Since pre-history music has helped people through their most difficult moments: whether it be heartbreak, hardship, or other kinds of loss. So it is understandable that many musicians responded to the global pandemic in the way they know best – by sharing their music with a message of love and solidarity.
Lockdowns have caused chaos for the music industry with postponed albums, cancelled festivals, the banning of live concerts, and countless musicians left without a source of income. When times get tough however, many musicians get creative, and this has led to a huge boom in homemade videos, ranging from hi-tec zoom-type arrangements involving many artists, to short acoustic clips shot by an individual on little more than a phone. The videos chosen below represent a diverse mix, but the one thing they do have in common is that they were in some way inspired by the Covid-19 crisis, coupled with a generous dollop of goodwill. Here are Guitars Exchange’s top 10 lockdown licks:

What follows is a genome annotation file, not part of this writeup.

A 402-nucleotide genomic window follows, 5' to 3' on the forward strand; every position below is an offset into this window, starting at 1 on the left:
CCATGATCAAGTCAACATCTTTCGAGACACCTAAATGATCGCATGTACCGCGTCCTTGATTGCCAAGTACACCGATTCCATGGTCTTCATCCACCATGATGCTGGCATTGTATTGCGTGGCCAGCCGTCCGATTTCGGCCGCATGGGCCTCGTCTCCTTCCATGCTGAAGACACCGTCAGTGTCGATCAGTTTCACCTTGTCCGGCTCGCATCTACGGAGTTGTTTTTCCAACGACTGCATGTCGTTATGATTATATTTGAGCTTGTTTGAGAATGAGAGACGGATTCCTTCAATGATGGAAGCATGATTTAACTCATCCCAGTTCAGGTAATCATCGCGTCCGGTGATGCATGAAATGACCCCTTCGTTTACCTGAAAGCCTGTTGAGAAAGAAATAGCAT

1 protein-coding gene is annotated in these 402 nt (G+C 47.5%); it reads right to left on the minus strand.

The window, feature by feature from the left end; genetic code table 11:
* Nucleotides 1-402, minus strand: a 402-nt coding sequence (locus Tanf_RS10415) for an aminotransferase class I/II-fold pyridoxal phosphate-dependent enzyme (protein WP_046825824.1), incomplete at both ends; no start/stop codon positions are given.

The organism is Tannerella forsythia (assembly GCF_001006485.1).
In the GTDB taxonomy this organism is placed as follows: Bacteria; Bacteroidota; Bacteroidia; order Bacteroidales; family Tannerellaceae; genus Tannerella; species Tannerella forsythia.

10) Bono - Let Your Love Be Known
As Coronavirus spread across the world from the East, Italy became one of the first major hotspots in Europe, and U2’s Bono responded by writing a song on his piano at home. He was inspired by the Italian lockdown, the Irish, and a desire to send a message of support to all health workers who were forced to risk their lives by the crisis.“For the doctors, nurses, and carers on the frontline, it's you we’re singing to,” he says in his presentation.
This was Bono’s first ‘release’, either with his band or solo, since 2017’s Songs Of Experience. Its simplicity captures the spirit of many lockdown songs and his lyric referring to “walking through the streets of Dublin and no-one was near” sounds real and authentic. “Sing and you are never alone. Sing as an act of resistance…. Let your love be known,” he intones, as he expresses his powerful message of solidarity.
9) John 5 - Now Fear This
The lesser-known John 5, of John 5 and The Creatures, sits on his sofa at home and plays his Fender Tele, attached to a small amp, in a way that many Guitars Exchange readers will recognize. Unfortunately not many of us will ever reach the heights of his technical skill, or his feel, but then not many of us have worked alongside Ozzy Osbourne, Dave Lee Roth, Rod Stewart and Marilyn Manson. Either way, we can appreciate and enjoy his amazing riffs and style; this track was originally released on Season of the Witch in 2017.
8) Metallica - Blackened 2020